Wednesday, November 7, 2007

Old School Oxford?

Before I start this rant, do realize that I am enjoying my program and am glad I am doing it. With that disclaimer, it is so very very different than Scripps, and I am only now beginning to realize the ways in which this is true...

While at Scripps, I thought of it as your basically liberal private college. Perhaps a little more than the average, especially when it came to gender, but not remarkably so. And when I thought of it as liberal, I thought mostly of its everyday politics, not so much of its teaching and curriculum (although perhaps in the Politics Department it was unavoidable).

But coming here, I have realized that as a student at Scripps I was exposed to many more ideas and areas of critical theory than the majority of the students here. Let me rephrase; different ideas. Most of the English students from Britain spent their three undergraduate year studying THE BRITISH CANON and all that entails. For some, that meant the accompanying theory and interdisciplinary subjects. For many, not. And my course is remarkably entrenched in the canon. This is not a bad thing in itself. Although at times I feel that I struggle because as an American I missed out on more Modernism while taking the second half of America Lit (DIE!), it's certainly an area in which I can afford to work a little harder.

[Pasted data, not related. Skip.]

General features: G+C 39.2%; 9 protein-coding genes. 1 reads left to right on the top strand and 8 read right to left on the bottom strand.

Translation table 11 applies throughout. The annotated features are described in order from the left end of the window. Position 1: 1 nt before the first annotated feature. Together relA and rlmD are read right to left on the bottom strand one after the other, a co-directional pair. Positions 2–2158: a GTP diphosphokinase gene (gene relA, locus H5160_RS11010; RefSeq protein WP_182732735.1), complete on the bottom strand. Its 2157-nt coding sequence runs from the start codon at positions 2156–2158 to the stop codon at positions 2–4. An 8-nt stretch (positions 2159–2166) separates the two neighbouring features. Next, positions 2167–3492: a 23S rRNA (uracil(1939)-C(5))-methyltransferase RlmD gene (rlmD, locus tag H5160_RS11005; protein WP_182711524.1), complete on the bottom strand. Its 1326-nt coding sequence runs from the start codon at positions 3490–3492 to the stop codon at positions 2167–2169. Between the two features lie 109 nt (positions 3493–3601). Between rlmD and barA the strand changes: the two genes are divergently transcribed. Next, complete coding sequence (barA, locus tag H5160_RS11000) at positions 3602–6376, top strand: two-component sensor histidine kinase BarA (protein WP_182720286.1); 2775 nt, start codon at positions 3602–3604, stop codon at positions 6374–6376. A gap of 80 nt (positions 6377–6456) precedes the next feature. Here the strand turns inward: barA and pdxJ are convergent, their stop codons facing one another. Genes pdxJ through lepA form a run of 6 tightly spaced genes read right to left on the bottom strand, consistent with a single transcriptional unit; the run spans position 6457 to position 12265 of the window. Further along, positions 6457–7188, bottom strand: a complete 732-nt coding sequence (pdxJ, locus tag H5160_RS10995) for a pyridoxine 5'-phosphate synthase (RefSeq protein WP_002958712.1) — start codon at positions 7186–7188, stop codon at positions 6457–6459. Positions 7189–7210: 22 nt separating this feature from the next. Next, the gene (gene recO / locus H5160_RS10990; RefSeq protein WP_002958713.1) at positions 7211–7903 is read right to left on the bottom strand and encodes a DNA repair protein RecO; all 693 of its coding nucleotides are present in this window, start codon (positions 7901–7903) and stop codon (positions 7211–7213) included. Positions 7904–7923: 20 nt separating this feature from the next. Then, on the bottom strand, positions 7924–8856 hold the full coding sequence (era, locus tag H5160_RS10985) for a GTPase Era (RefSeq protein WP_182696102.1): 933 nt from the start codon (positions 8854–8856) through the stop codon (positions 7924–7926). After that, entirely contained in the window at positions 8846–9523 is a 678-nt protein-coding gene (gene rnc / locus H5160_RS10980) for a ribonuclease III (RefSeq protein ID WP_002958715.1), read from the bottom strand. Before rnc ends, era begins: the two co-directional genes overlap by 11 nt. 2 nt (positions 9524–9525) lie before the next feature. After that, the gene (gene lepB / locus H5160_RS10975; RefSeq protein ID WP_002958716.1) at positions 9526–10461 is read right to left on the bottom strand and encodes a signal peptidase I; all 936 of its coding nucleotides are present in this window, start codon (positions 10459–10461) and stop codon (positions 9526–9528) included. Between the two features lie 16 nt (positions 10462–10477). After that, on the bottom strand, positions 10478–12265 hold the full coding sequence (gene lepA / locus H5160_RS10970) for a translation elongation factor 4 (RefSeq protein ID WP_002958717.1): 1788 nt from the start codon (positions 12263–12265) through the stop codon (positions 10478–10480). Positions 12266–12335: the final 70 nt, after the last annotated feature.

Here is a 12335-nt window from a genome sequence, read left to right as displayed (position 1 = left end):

But the problem with this focus on THE CANON (I do feel that it needs to be spelled and said in capitals) is that, at least here, it often resists any sort of modern (read: any theory after new historicism) or interdisciplinary approach. I was "warned" after bringing up Marxist literary criticism, and especially warned against using Said for a paper (I have my doubts and will use him anyhow; I am quite capable of being critical of him...). When bringing up French feminists and the ecriture feminine in class yesterday, I am fairly sure that I was one of three people, one of whom was the professor, who knew what I meant. And our 20th Century course seems to trail off, with a few exceptions, around 1950 (i.e. the beginning of the end for Modernism, a favorite focus). My Bibliography instructor, vocally anti-New-Historicist, is having us read Derrida. I'm not actually sure if anyone had before. Sigh. I suppose that's a stretch and underestimates both the students and their programs. But it is the feeling I get...and it frustrates me to no end. Scrippsies, you have it good.

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